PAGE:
This part is OS specific.  Let me put it this way, the iPhone notifications stink!  If your phone is locked and you get an e-mail or a message and you don’t often mark your e-mails/messages as being read, you have no idea which application just got the message.  Furthermore, if you are away from your phone for a while, you will have to unlock your iPhone and check to see if you have received any messages/notifications.  It’s a complete guessing game.  The Android on the other hand has an notification bar along the top of the screen and you pull it down to look at what applications you received a notification from.  Both the Nexus S and the X10 have an LED light on the device that lets you know you have a notification.  The LED light on the Xperia changes color depending on the application that sent you the notification.  Not sure about the Nexus S as it is always in my wife’s possession.

Email (POP3 and Exchange):
I for one like the fact that the iPhone has a one stop Email client.  It is a limited client, but it is a one stop shop.  I have my work account (Exchange) and I have gmail and yahoo mail accounts.   The mail on all 3 gets pushed quickly to the phone, so I am always on top of the emails.  I can’t really search any of those emails, but at least they are in one place. The Androids come with gmail and a POP email client. The gmail client is great.  Does everything you would want a email client to do.  The default email client is much like the iPhone client, it’s a central location for your emails.  But like the iPhone, it can’t perform searches.  There is a decent email client for Android called K9 that supports IMAP, POP3 and Exchange 2003/2007 (with WebDAV).  I have tried it, but couldn’t get the push to work for my Yahoo mail, even though I have a IMAP on my Yahoo account.  My X10 comes with Moxier, so I was able to set up my Exchange email as well.  But, in the end, I got rid K9 and Moxier and just set up my gmail account to access my yahoo account.

The Interface:
When I first saw the iPhone, I often wondered if 1 button would be enough?  After using the iPhone for about 8 months now, I can honestly say, 1 button is not enough!  Different Android devices come with 3 buttons by default and some come with more.  The 3 buttons are Menu, Home, and Back.  Now, there is no standard as to how they are arranged on each Android device, but they are all there.  The Android 3.0 has these placed onscreen for Tablets, but they are there also.  Between the iPhone and the Android, I can navigate quicker through the Android than I can the iPhone.  The Android is more intuitive and really isn’t difficult to figure out how to get to anything.  One example is setting up WiFi.  The iPhone will annoyingly notify you of available WiFi in the area.  You could be driving down the road and try to make a call when the annoying notification comes up that you have picked up someones home network.  Yes, you can turn this off, but then you have to manually connect to the WiFi network by going into your Settings.  The Android displays a WiFi icon in it’s notification bar with a question mark through it.  If you want to connect to the available WiFi network, you simply select the notification and connect to the network.  It doesn’t interrupt you like the iPhone notifications do.  Other actions like long pressing the power button on the Android gives you the options to turn sound off, air plane mode, or power down.  Also, sliding the unlock pad from right-to-left turns the phone automatically to vibrate.  A long press on the iPhone just brings up the option to turn off the phone.  Androids also feature a long press as a touch screen function.  So, lets say I am in my email and I long press a selected email, it will give me options such as Read, Archive, Delete, Report Spam, etc.  The iPhone requires the developer to have placed that functionality on screen somewhere.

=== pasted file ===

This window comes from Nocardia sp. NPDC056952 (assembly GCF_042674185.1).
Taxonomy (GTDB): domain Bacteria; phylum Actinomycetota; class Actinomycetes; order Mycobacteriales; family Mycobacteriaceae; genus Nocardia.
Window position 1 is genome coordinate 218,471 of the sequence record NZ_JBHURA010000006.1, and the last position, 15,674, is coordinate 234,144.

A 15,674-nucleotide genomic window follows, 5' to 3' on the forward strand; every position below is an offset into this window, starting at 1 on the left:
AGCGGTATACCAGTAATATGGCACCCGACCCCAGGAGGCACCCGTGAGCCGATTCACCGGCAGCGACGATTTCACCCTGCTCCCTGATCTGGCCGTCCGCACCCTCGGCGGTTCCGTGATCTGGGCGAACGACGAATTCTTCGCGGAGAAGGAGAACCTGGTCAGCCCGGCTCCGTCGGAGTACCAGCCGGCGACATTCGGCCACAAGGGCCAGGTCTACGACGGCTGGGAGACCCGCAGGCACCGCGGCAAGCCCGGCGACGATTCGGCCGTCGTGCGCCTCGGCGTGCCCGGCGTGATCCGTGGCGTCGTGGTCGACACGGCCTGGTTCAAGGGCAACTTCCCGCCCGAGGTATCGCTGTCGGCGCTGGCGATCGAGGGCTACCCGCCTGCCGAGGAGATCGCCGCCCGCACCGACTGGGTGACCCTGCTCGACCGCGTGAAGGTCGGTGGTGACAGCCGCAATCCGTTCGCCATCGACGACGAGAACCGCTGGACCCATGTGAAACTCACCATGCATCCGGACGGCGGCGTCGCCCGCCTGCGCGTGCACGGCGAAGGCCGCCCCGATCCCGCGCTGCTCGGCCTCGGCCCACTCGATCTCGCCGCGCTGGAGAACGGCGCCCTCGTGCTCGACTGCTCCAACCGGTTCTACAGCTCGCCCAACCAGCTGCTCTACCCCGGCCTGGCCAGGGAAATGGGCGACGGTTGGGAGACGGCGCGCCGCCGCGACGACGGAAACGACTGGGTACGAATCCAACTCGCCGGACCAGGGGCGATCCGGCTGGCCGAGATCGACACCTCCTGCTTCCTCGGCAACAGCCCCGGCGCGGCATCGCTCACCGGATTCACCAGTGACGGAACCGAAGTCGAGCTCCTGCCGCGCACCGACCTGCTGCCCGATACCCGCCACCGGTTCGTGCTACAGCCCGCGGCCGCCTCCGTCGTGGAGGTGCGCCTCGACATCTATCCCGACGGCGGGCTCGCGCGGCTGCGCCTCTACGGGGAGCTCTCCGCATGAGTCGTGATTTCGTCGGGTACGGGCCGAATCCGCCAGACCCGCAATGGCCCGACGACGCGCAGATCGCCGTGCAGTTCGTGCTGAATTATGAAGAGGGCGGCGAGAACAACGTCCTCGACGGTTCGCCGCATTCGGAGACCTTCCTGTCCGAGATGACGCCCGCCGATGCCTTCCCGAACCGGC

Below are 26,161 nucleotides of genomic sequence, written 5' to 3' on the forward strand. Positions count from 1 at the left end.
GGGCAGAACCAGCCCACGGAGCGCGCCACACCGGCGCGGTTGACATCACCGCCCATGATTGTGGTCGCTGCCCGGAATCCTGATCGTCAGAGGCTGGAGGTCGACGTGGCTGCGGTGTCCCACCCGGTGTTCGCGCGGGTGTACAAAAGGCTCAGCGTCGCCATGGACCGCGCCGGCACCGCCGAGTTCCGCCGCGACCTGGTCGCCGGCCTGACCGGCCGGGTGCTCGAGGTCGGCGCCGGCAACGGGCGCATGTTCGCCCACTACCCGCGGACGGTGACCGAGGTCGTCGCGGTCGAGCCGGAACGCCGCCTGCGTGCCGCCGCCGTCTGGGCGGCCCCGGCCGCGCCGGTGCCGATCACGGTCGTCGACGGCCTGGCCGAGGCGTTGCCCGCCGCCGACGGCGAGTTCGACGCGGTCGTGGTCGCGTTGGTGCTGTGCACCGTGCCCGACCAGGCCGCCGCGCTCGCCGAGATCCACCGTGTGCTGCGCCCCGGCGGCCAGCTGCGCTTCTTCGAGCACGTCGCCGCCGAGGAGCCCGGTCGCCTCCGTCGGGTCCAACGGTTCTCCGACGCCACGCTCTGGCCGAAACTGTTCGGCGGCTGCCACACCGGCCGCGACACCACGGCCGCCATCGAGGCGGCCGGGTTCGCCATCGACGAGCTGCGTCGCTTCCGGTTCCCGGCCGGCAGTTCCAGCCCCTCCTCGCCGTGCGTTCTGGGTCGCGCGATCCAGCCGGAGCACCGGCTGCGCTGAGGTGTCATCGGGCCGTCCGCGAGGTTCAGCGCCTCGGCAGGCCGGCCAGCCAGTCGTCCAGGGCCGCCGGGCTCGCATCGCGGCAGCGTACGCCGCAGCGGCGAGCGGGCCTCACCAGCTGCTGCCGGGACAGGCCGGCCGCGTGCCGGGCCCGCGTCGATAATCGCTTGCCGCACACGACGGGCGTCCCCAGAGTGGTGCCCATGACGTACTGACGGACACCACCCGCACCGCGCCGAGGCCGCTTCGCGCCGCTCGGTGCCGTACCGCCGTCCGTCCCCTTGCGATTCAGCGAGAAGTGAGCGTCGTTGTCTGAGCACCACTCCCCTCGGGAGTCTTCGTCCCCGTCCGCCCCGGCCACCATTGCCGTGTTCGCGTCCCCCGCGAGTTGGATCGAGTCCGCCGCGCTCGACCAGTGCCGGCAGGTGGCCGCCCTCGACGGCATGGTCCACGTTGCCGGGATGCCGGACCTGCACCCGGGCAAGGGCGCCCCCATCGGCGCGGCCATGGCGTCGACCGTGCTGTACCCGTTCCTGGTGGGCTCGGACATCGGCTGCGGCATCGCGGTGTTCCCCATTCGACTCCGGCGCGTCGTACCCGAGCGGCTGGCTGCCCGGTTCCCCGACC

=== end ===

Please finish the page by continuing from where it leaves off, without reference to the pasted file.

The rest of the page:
Music and Video:
For the Android, I use Winamp for my music. I can use the Winamp desktop to sync my files via WiFi, but I still hard wire the phone into my PC and I actually use Sony’s MediaGo to sync my files.  I don’t really use iTunes.  I know many people that use it and maybe those people can provide feedback on how slick it is.  But for now, I will stick with my Android and Winamp and be happy about it.  Video between the two, pretty much even.  I get YouTube on both.  But YouTube on iPhone manages my subscriptions better.  Strange, cause you would think that google would want to make YouTube experience on Android 100x better than on iPhone.

Keyboard:
The clear cut winner for keyboard interface is the Android.  I don’t mean the one that comes with Android, but Swype.  I know some Androids come with Swype pre-installed, but I had to install Swype on both my Androids.  Swype is a cool way to type.  Basically, you swype the keyboard and your fingers only leave the screen when you are done the word.  Also, if you need to get to an alternate key, you just perform a long press on the desired key and it will enter the character on screen for you without going to the alternate layout.  The Android 2.3 also has the added feature of Speech-to-Text on the keyboard.  You just select the Mic button on the keyboard and start talking.  Your dialog will be entered into the focused field.  Very cool feature that my X10 can’t use yet, but one of my wife’s most used feature on her Nexus S.

Applications: